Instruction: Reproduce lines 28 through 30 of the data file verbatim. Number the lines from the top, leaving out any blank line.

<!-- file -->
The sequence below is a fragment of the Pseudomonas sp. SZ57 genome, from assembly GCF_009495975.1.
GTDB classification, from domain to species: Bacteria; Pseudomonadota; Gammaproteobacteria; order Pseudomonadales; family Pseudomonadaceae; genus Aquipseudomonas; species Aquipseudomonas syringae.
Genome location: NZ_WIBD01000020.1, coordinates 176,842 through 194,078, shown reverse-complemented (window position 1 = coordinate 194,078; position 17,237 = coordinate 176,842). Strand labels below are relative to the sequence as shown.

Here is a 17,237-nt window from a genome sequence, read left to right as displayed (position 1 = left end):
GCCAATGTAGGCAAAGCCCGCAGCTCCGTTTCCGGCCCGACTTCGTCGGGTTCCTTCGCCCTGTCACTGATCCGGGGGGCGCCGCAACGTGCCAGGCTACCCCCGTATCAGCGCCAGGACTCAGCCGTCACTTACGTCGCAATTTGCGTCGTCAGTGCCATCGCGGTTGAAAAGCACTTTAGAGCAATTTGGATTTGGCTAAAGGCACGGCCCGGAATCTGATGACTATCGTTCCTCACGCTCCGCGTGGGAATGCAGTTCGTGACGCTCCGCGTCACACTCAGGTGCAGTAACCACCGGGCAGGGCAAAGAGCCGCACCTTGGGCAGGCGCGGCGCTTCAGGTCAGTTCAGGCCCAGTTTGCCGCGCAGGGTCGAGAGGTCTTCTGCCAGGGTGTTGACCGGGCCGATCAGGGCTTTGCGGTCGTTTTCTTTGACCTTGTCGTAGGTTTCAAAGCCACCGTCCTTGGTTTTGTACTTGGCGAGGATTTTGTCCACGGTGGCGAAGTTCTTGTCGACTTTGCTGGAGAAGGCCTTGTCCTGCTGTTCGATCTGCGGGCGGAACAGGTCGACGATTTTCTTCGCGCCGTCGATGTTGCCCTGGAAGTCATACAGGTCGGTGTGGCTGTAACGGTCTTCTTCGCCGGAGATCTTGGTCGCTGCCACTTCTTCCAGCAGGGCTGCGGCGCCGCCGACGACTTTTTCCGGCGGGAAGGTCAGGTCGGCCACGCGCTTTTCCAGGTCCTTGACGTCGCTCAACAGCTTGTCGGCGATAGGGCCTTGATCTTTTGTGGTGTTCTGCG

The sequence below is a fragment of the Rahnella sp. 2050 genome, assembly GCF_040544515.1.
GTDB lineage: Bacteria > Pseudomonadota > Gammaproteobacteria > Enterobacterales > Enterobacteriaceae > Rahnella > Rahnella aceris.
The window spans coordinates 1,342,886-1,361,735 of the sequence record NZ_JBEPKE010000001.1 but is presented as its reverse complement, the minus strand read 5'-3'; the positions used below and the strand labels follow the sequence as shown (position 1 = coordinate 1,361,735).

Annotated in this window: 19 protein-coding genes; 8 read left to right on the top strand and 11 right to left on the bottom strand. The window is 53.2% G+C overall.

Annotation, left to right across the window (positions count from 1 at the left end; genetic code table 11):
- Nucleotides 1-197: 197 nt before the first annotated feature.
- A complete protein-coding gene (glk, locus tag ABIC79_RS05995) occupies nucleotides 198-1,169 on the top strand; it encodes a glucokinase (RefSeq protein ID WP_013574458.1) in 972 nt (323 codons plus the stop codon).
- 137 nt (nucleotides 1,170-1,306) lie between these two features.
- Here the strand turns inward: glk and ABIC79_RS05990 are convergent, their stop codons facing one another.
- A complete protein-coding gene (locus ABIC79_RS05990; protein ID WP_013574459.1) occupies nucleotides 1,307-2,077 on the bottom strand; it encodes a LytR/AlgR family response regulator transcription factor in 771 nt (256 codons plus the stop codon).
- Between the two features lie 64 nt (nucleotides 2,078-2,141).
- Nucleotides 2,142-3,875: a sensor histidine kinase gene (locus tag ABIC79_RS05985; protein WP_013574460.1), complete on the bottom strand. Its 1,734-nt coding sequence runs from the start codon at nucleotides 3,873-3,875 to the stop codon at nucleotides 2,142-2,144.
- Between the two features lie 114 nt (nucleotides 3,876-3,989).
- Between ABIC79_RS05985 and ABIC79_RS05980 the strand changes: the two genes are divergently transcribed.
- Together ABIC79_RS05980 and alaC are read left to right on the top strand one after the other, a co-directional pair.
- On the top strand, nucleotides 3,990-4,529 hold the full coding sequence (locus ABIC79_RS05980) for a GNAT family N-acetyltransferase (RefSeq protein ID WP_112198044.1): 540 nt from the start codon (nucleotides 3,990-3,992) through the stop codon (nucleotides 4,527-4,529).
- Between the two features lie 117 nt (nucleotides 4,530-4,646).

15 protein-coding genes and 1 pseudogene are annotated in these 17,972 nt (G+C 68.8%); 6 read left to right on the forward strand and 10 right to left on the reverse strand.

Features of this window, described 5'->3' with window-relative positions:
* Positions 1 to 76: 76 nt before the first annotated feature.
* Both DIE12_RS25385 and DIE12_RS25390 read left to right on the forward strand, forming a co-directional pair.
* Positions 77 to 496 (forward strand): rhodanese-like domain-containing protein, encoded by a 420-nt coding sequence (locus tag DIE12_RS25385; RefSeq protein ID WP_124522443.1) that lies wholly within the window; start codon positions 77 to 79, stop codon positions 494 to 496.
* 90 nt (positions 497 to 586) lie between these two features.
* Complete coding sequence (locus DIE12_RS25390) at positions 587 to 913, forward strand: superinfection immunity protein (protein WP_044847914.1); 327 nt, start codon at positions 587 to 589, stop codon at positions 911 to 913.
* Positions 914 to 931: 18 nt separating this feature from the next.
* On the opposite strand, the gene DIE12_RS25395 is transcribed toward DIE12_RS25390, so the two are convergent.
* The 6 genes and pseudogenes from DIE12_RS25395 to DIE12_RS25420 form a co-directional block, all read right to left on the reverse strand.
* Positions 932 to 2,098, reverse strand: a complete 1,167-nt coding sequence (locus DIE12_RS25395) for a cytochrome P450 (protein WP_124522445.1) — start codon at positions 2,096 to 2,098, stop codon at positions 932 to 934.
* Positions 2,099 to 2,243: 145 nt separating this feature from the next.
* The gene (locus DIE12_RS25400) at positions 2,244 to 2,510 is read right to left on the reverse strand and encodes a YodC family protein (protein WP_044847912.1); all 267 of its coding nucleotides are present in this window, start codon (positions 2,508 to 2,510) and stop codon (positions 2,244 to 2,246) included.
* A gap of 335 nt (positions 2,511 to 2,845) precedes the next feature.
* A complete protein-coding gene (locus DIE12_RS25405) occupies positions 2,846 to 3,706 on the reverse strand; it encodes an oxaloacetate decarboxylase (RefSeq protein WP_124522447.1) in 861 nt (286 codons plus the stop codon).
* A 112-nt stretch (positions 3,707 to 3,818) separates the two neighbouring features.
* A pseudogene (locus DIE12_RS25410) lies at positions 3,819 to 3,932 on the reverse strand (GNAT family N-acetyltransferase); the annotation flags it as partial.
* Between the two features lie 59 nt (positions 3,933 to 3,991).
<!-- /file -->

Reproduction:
* 90 nt (positions 497 to 586) lie between these two features.
* Complete coding sequence (locus DIE12_RS25390) at positions 587 to 913, forward strand: superinfection immunity protein (protein WP_044847914.1); 327 nt, start codon at positions 587 to 589, stop codon at positions 911 to 913.
* Positions 914 to 931: 18 nt separating this feature from the next.